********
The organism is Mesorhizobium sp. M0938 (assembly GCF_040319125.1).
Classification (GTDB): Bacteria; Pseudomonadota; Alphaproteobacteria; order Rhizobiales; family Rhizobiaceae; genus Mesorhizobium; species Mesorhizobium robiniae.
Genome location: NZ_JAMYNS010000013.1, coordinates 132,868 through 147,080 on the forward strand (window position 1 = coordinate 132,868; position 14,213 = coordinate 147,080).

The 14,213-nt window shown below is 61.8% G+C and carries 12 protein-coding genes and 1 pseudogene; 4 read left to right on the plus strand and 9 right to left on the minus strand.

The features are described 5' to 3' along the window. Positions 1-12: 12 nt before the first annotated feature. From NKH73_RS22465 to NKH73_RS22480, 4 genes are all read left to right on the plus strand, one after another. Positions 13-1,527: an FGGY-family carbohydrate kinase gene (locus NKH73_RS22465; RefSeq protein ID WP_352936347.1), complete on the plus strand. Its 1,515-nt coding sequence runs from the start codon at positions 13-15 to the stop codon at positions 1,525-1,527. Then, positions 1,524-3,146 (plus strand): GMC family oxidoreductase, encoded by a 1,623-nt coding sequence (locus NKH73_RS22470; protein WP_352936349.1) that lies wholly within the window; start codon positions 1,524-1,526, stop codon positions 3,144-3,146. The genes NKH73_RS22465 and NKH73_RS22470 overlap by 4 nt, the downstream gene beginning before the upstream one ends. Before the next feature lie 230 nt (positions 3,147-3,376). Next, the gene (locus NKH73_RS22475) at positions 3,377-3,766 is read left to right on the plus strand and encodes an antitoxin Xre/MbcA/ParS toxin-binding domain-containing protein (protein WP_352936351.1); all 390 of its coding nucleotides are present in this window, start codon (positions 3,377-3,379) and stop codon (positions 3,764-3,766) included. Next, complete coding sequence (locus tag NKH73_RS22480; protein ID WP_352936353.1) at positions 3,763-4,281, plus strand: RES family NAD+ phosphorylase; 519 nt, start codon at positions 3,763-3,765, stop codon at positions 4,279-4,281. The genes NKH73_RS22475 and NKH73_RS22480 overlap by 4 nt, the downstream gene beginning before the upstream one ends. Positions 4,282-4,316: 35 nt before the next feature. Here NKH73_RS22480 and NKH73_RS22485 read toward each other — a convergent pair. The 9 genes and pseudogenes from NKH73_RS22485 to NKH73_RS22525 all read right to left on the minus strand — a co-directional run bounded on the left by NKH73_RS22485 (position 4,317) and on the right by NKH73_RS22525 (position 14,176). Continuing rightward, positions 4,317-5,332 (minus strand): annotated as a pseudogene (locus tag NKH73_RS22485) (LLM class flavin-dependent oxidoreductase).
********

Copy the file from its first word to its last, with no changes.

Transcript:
The organism is Mesorhizobium sp. M0938 (assembly GCF_040319125.1).
Classification (GTDB): Bacteria; Pseudomonadota; Alphaproteobacteria; order Rhizobiales; family Rhizobiaceae; genus Mesorhizobium; species Mesorhizobium robiniae.
Genome location: NZ_JAMYNS010000013.1, coordinates 132,868 through 147,080 on the forward strand (window position 1 = coordinate 132,868; position 14,213 = coordinate 147,080).

The 14,213-nt window shown below is 61.8% G+C and carries 12 protein-coding genes and 1 pseudogene; 4 read left to right on the plus strand and 9 right to left on the minus strand.

The features are described 5' to 3' along the window. Positions 1-12: 12 nt before the first annotated feature. From NKH73_RS22465 to NKH73_RS22480, 4 genes are all read left to right on the plus strand, one after another. Positions 13-1,527: an FGGY-family carbohydrate kinase gene (locus NKH73_RS22465; RefSeq protein ID WP_352936347.1), complete on the plus strand. Its 1,515-nt coding sequence runs from the start codon at positions 13-15 to the stop codon at positions 1,525-1,527. Then, positions 1,524-3,146 (plus strand): GMC family oxidoreductase, encoded by a 1,623-nt coding sequence (locus NKH73_RS22470; protein WP_352936349.1) that lies wholly within the window; start codon positions 1,524-1,526, stop codon positions 3,144-3,146. The genes NKH73_RS22465 and NKH73_RS22470 overlap by 4 nt, the downstream gene beginning before the upstream one ends. Before the next feature lie 230 nt (positions 3,147-3,376). Next, the gene (locus NKH73_RS22475) at positions 3,377-3,766 is read left to right on the plus strand and encodes an antitoxin Xre/MbcA/ParS toxin-binding domain-containing protein (protein WP_352936351.1); all 390 of its coding nucleotides are present in this window, start codon (positions 3,377-3,379) and stop codon (positions 3,764-3,766) included. Next, complete coding sequence (locus tag NKH73_RS22480; protein ID WP_352936353.1) at positions 3,763-4,281, plus strand: RES family NAD+ phosphorylase; 519 nt, start codon at positions 3,763-3,765, stop codon at positions 4,279-4,281. The genes NKH73_RS22475 and NKH73_RS22480 overlap by 4 nt, the downstream gene beginning before the upstream one ends. Positions 4,282-4,316: 35 nt before the next feature. Here NKH73_RS22480 and NKH73_RS22485 read toward each other — a convergent pair. The 9 genes and pseudogenes from NKH73_RS22485 to NKH73_RS22525 all read right to left on the minus strand — a co-directional run bounded on the left by NKH73_RS22485 (position 4,317) and on the right by NKH73_RS22525 (position 14,176). Continuing rightward, positions 4,317-5,332 (minus strand): annotated as a pseudogene (locus tag NKH73_RS22485) (LLM class flavin-dependent oxidoreductase).